Tuesday, May 31, 2011

the things we miss already

Frisbees.  Chasing them until we can't breath.  Tongue hanging on the ground.
Stealing the ball from whomever actually retrieved it.
Rope bones.
Toy hoarding.
Running up and down the steps.
Playing with Allie.
Following me around.
Eating all the scraps of vegetable that flew (unintentionally or otherwise) off my cutting board.
Begging for dinner.
Head cocks at the word "treats", "ball", "toy", or "breakfast".
Crunching frozen poop in the backyard (yuck!).
Digging in the trash for vegetable pieces.
Chewing through pockets for Gu wrappers.
Nosing into bike bags to steal Cerasport packs, and then acting innocent (until the pink paws were noticed).
Curling up in the little dogs' bed at Mom's.
Scarfing up horse feed that dropped on the ground or sat in a bucket.

My dog is sick.  Technically, he's our dog, but he's always liked me better.  He's only 8, a border collie mix we got from a rescue agency some 7 years ago tomorrow.  Last Tuesday, the biopsy came back positive for locally metastatic adenocarcinoma in the lymph node with the primary tumor likely to be in the nasal cavity.  We are not pursuing radiation therapy.  So, in reality, my dog is dying.  I didn't ask the vet how long he expects him to live.  I didn't want to know.

His nickname this week is fisheyes.  The tumor is pushing out under his nose.  He can't see much.  But I am focusing on the positives.  The pieces of him we still get to enjoy for some amount of time longer.

Eating (anything soft, warm, and not wrapping up a pill)
Walking in a perfectly straight line on the sidewalk, veering to the grass only for business.
Tricks for treats.
Peeing on the onions.
Belly rubs and goodnight snuggles.
Wags.  Any time he hears our "dog talk" voices.
Strawberries.  Corn cobs.  Watermelon.

So cuddle your dogs tonight.  Hug them and throw them a frisbee.

Friday, May 13, 2011

living local

I love living where we do in the city - a block from a kitchsy shopping and restaurant row.  Small shops peddle a broad range of trinkets, gifts, clothing, bikes, shoes, chocolate, even sex toys and tattoos.  Sometimes these single proprietor businesses are closed unexpectedly and have very odd hours, but Saturday afternoons are always hopping.

Last weekend, two local shops lost my business - at least for a while if not longer.  One offered a groupon a while ago - I snapped it up - I always buy more than I intend when awesome pastries are on the line, so it was bound to be a good deal for the shop as well.  I tried to redeem it in December - they got back to me late, saying they were closed after the holiday.  No worries.  I ordered again in March.  Nope - 'we're too busy'.  Finally, I ordered nearly a week in advance for Mothers' Day weekend.  Went to pick it up - they were closed.  No phone response, no email, despite the note on the door that said all special orders would be filled.  Money back from Groupon - I won't recommend them anymore.  There's a point of unreliability that is not acceptable from any business, even a small, local one.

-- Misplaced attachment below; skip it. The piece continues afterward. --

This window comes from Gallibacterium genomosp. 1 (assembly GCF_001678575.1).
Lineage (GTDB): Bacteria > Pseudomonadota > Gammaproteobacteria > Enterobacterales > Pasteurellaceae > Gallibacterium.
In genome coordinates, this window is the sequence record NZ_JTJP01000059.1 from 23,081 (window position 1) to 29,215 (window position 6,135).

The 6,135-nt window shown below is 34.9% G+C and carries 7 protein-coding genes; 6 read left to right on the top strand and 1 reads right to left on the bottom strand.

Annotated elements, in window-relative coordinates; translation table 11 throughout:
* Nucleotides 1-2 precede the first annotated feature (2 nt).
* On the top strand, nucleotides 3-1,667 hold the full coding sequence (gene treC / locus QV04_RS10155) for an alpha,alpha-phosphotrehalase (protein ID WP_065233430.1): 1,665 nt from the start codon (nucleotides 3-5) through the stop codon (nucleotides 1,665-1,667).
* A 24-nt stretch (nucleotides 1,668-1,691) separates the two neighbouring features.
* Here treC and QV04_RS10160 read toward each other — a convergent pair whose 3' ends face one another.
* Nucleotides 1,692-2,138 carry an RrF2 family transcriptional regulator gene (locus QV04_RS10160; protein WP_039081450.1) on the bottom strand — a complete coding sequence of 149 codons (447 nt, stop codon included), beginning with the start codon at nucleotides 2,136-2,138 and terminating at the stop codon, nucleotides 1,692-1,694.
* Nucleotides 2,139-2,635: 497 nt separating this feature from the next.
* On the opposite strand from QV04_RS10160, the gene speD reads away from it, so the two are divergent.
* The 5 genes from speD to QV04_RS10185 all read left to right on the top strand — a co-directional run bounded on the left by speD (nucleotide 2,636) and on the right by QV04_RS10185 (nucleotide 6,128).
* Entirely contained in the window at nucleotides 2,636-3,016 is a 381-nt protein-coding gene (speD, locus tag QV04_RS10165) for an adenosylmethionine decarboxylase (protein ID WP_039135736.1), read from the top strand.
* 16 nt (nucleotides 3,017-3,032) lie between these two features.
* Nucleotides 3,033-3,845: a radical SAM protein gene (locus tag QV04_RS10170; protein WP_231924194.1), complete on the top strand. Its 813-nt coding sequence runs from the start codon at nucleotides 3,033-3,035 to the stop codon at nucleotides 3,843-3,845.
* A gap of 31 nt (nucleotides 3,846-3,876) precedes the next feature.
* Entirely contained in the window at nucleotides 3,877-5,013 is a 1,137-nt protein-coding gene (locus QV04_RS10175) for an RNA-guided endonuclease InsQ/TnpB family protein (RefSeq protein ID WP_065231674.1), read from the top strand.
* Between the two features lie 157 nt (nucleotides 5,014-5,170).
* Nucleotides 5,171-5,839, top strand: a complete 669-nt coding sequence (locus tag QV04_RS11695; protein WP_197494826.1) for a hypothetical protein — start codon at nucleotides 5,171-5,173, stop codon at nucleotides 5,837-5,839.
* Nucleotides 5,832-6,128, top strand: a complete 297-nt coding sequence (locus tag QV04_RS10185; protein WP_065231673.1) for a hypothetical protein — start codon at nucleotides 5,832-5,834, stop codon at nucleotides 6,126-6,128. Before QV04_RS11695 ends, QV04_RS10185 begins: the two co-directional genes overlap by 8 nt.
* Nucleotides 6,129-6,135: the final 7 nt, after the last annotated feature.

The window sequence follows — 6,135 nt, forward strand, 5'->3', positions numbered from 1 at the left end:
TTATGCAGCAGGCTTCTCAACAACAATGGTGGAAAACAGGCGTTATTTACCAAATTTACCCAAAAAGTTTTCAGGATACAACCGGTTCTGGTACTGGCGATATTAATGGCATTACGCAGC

I was out and about, so I stopped in a few shops and picked up gifts to thank the family we stayed with in Utah this year.  I went first to a eco-oriented gift shop where I knew I'd find interesting bracelets for their daughter - and I did.  When I first moved (alone, without Shea while he tended to a house that was for sale), I was close friends with the owners.  We walked each other's dogs for a while until some wires got crossed and our friendship has since fallen by the wayside.  We still say hello when we're out, but I hadn't seen them in a while.  The owner introduced me to another woman in the shop, saying, "This is Becky - she's not eco, though."  The thing is, I'm not sure how eco it is to fly around the world, collecting crafts and products that are eco and support the communities you visit, but I don't point out this inconsistency.  I get what she's trying to do with her shop and think it shouldn't matter whether I'm occasionally eco by your standards or not.  Especially when I'm doing one thing I believe in - shopping locally.  I handed over my credit card for the bracelets and walked out.

The moral of this story - if you're a small shop owner:
1. Be reliable.  Or at least responsive.
2. Don't insult the customer.

Lucky for me, I don't need many pastries on my way to race weight.  And there are plenty of other gift shops that are local, if not eco.

Wednesday, May 11, 2011

loud breathers...

My pup is sick.  We're not sure yet how sick, but already sick enough to be more expensive than Shea's race wheels...

You know those people - the ones who breath loudly when they sit behind you on the bus, in a conference room, in the tram at Snowbird?  I'm one of those when I'm on a bike, but that's another story...

Photo credit: I've had this on my desktop for so long I've lost the source...
but it was taken at a cross race in 2010, I think.
Gideon is a loud breather now.  He snores while awake and he snores louder when he's asleep.  Either way... when he opens his mouth to actually breath, he stops snoring.  I think it's to the point now where this is actually what's waking me up at night.  Not the snoring - the cessation of snore-tastic loud breathing.

Pill delivery is a bit challenging - he can't stop breathing through his mouth long enough to chew his favorite pill pushing food - strawberries, so I've relegated him to chunks of banana.  Yes, he is a weird dog.  At Mom's, he sits by the strawberry patch, waiting for someone to come pick some.  We throw him all the slightly off color berries.  He scarfs them all.  Gideon will also eat an entire banana - or just the peel, whatever you give him... so I guess banana is probably not a downgrade.

Monday, May 9, 2011

delayed reaction

So, for those of you who don't know, I was unsuccessful (the politically correct wording equivalent to failed) at a pretty tough ski instructor exam this year.  It's the last one really - the one that means you get to be a full examiner some day.  I didn't expect to make the team on the first try - I also didn't expect to be as low in the scores as I was.